If you’ve thought about branching out into the world of entrepreneurialism but shied away because you thought the challenge was overwhelming, you might want to think again. There are numerous resources available to women today that may not have been available even a decade ago. If you have a great idea, the details can be conquered with a bit of guidance. Since lack of direction seems to be the greatest obstacle in establishing a new business, a simple outline can help you reach your goal with purpose and efficiency.
As the old adage goes, you’ll need money to make money. The Small Business Association is your best resource for financial provision (www.sba.gov/starting/). Unless you’re starting a massive corporation where you’ll need investors and substantial capital, the SBA can lend up to $50,000, usually without collateral. They offer a variety of programs and an impressive pile of paperwork to help you make smart choices about your business venture. They offer an easy to follow checklist that will equip you with a roadmap to the job of your dreams by providing a step-by-step guide as to what you must do legally and practically to launch your business. Many banks offer small business loans and credit lines that may fit your needs, and if you have a relationship with your banker, ask what they offer to business customers.
The government, of course, will want a piece of your pie. It’s imperative that you speak with a business attorney to determine that you have filed the proper paperwork to establish your business as a sole, partnership, LLC, or corporate entity. You can pick up forms at your local library or some office supply stores and go the do-it-yourself route — but if you do, be sure to consult with a legal source to assure that you have filed your forms properly. You want customers chasing after you, NOT an IRS agent.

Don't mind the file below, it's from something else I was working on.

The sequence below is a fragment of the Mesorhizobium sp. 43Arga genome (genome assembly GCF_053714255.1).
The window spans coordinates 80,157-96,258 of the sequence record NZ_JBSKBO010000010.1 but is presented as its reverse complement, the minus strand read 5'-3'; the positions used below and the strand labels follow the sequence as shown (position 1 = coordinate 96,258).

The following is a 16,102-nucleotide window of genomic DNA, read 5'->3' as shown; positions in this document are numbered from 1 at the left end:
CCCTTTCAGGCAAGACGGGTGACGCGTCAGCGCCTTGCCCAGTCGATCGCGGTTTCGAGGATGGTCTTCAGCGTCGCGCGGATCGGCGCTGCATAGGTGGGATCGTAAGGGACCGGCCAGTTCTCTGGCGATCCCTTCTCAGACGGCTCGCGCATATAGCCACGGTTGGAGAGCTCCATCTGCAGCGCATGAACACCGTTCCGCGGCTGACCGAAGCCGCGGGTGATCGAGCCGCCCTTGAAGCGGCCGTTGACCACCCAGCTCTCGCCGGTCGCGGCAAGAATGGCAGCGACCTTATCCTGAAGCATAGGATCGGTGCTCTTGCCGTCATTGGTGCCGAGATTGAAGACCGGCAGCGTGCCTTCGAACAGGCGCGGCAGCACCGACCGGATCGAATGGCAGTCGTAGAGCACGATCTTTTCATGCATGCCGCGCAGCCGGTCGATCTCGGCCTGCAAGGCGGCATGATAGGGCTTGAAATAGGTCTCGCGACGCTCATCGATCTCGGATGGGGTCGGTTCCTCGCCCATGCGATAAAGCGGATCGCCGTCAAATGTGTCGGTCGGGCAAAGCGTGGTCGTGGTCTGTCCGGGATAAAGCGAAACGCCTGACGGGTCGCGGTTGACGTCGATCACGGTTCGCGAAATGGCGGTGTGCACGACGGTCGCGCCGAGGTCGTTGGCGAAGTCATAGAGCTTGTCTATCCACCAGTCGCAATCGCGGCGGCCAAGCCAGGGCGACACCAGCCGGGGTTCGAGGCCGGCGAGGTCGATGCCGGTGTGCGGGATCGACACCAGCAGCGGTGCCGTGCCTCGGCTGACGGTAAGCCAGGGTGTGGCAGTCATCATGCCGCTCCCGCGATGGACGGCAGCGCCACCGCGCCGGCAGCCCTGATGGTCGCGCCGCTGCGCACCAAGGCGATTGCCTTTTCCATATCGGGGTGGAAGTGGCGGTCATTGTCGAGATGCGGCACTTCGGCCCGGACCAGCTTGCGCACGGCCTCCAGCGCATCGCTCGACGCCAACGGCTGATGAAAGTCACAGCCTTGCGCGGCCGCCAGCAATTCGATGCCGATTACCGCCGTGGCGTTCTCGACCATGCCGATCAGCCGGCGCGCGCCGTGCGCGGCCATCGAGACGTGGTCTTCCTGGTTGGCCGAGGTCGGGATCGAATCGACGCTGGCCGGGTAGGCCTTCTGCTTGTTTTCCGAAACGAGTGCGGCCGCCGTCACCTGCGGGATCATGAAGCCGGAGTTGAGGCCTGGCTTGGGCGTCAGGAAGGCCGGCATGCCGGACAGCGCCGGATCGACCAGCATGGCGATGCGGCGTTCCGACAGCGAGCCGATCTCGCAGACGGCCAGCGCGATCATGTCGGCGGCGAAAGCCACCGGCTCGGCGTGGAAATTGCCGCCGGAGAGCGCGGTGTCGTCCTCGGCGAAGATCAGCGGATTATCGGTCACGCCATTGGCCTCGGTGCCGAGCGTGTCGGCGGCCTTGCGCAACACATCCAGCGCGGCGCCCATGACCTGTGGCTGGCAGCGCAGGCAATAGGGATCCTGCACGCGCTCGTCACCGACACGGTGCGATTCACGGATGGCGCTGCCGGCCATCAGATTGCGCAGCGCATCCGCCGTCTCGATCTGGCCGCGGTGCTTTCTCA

If you’re entrepreneurial at heart, the Internet is your friend. Search the net for discussion groups about your specific business type and your search results should produce a long list of groups that will help to support and direct you. Try Google Groups or Yahoo Groups, but be sure to verify that the content that you are presented with is legitimate by confirming it with other sources. You’ll be amazed at the many people who are just a few steps ahead of you in building a business, who are willing to offer tips. Also search for discussion group directories, which can produce an exhaustive list of appropriate Web sites to check out.
BizLink is another online resource in your entrepreneurial quest. Visit www.bizlink.org to find a collection of business magazines with articles that pertain to your specific questions and needs. You can search the database by utilizing keywords about the company name, industry or subject. There’s lot of information just waiting to be discovered.
And one of the best organizations out there providing mostly free and confidential advice to small businesses is SCORE. They’ve helped everyone from Vermont Teddy Bear to Jelly Belly Candy. There are seminars, professional counselors with marketplace experience, online email advice and various business tools at your disposal. There is a small, reasonable fee for some of the seminars, but no cost for newsletters and other practical knowledge. It is invaluable for small businesses and entrepreneurs. www.score.org.
So do a little research and take the leap into working for yourself. The rewards will make all the work you invest into the venture vastly worthwhile!